No salt - other than a very tiny amount each day - is good for you. We don't eat it in nature, it poisons our palate and keeps us coming back for more, and it's everywhere. Unless you make your own food from morning 'til night, do not put salt in your food. I can assure you, it's already there in dangerous amounts. You should consume less than 1 teaspoon total salt each day. All processed foods contain salt, so check your labels. You may be eating far above the recommended total of 1800 mg each day.

But do take a look at this article which exposes the manipulative Cargill company for trying to win back our salty loyalties. Or rather, our pocketbooks. You may recall, this is the same Cargill that tried to defend its honourable reputation after its tainted frozen burgers killed people.

The article
really exposes how the food companies care most about making large profits, and having low expenses: "Making deep cuts in salt can require more expensive ingredients that can hurt sales. ".

The food manufacturers also want to hook you on their products and make sure you cannot ever do without them: “Once a preference is acquired,” a top scientist at Frito-Lay wrote in a 1979 internal memorandum, “most people do not change it, but simply obey it.”

Examples like this one are terrifying; the manufacturer explains how when they remove salt from their food, it turns out to taste horrible: “Salt really changes the way that your tongue will taste the product,” Mr. Kepplinger [V.P. of Kellogg] said. “You make one little change and something that was a complementary flavor now starts to stand out and become objectionable.” Makes you wonder what they are feeding us in those shiny boxes. In my nutrition schooling, we read of lab rats who lived longer off the boxes which processed cereal came in, than actually eating the cereal, where they died within weeks.

Read and be forewarned. I see a not-too-distant future where we are all cultivating our own gardens, and by extension our own true health.

Saturday, May 29, 2010

Dish of the Day: One Dish Dinner

Sadly, those of us in Vancouver have suffered recently with some very poor weather. It has been rainy and cold for weeks. It's almost June, but there's been only 3 days of sunny and warm weather (above 19 C). Yes, yes, I know it's been hot out East. Please, please send it our way!

For those of us whose stomachs are linked to the weather, it's not been all about the salads lately, rather the focus is still on warm food. Here's something I threw together the other night which was both quick and nutritious.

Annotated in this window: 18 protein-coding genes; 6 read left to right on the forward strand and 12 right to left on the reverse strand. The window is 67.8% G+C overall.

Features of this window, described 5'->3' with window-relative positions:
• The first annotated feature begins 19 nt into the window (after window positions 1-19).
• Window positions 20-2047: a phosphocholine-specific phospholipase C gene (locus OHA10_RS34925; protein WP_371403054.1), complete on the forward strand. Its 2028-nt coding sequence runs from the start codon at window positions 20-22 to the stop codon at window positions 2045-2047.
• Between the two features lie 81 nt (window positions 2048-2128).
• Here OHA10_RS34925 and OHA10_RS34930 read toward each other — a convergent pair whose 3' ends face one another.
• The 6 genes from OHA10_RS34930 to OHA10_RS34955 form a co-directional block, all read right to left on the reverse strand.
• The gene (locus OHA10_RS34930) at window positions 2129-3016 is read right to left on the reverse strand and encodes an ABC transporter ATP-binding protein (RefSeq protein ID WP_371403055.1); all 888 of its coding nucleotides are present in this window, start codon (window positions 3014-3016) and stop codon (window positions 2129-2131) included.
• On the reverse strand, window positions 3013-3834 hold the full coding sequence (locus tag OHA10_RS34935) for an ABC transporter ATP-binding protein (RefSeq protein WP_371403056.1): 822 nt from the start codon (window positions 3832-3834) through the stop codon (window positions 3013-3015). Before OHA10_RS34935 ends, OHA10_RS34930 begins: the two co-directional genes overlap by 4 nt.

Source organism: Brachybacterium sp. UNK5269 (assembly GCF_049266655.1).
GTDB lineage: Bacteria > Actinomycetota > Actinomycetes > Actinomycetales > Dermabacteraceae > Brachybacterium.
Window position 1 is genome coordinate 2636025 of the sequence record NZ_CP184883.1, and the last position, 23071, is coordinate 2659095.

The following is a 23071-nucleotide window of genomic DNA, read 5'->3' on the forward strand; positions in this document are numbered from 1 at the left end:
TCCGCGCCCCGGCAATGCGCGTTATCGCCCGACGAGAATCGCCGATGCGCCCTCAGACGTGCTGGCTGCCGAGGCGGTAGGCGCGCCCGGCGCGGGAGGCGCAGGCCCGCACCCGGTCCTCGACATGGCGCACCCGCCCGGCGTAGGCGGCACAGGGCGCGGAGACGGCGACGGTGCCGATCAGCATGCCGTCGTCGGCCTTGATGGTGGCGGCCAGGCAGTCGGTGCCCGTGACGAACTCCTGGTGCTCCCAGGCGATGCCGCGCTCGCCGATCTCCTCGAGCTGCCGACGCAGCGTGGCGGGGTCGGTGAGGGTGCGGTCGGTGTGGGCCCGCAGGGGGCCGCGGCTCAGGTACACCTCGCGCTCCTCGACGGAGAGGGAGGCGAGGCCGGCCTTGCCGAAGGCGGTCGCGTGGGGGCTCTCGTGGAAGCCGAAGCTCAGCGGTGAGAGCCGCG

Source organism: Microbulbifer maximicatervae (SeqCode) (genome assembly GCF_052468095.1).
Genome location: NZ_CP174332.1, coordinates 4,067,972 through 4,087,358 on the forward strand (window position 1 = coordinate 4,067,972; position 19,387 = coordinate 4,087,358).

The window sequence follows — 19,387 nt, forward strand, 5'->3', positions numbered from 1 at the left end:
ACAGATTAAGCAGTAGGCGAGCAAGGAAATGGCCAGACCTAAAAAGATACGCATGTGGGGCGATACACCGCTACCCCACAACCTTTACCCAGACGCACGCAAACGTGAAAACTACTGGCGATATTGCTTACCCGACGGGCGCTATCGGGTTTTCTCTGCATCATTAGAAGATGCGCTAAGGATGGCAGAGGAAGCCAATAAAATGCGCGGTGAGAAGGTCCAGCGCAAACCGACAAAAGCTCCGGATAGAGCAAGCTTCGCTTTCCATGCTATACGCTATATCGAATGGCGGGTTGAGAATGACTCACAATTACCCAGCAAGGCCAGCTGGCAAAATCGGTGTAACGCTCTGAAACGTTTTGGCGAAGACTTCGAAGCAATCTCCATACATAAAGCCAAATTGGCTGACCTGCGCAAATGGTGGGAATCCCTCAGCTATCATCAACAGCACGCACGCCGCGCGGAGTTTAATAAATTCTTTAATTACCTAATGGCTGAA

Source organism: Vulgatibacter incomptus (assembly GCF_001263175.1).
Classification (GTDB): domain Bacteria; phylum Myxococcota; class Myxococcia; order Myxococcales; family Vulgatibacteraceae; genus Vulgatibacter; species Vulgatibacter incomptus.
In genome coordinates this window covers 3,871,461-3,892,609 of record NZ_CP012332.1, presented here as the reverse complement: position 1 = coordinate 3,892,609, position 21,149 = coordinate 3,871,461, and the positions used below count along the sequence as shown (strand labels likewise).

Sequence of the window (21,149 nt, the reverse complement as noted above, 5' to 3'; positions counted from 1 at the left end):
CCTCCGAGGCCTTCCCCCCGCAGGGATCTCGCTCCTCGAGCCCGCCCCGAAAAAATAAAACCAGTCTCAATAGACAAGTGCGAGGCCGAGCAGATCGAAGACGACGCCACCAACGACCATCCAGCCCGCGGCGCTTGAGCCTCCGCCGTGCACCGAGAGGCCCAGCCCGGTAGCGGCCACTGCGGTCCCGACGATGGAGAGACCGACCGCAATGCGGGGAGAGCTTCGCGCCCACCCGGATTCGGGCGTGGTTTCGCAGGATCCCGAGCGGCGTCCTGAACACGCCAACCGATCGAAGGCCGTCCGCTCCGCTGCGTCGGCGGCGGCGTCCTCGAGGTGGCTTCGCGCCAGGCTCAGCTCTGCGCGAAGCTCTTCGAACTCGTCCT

One Dish Mac n Cheese

- Boil macaroni in salted water. When five minutes remain in the cooking, add vegetables of your choice (e.g. kale, green peas, green beans, broccoli florets, etc) to the boiling water.
- Drain the dish into a colander
- Add the protein of your choice to the colander (e.g. tofu, cut up wiener, chopped boiled eggs, cubed ham, chopped chicken)
- Into the saucepan from which you drained the pasta, add in a tablespoon of butter and 1/4 cup of whole milk and heat over low heat. Stir in grated or shredded cheese and whisk to combine so it thickens and becomes a cheese sauce.
- Add the drained pasta, vegetables and protein and warm and serve.

Friday, May 14, 2010

Dish of the Day: Strawberry Frozen Yogurt

Look at this sweet little scoop. Pretty in Pink!!

I'm in love with my new Cuisinart compressor ice cream maker, the ICE-50BCC. It makes frozen treats in minutes. We really love our ice cream in this house but it's often so heavy and I assumed too sugary. I wanted to try and make a healthier version. I'm learning, however, that the heavier cream recipes make the more delectable ice creams. Think Safeway ice cream versus Haagen-Dazs. The Safeway stuff is lower in calories, and is much less indulgent-tasting because it's just milk and flavouring. The higher-end ice creams that taste super-creamy and heavy tend to be made with custard. They start off with heavy cream and egg yolks which is slowly cooked and cooled before being made into ice cream. Hence the heavier taste.

I like that creamy mouth-feel, but not the heavy feeling in my stomach afterward. So I'm working on that. I'd like to try keeping in the eggs, but maybe losing all that whipped cream; it's just too rich. Or experimenting with other thickeners, such as seaweed products.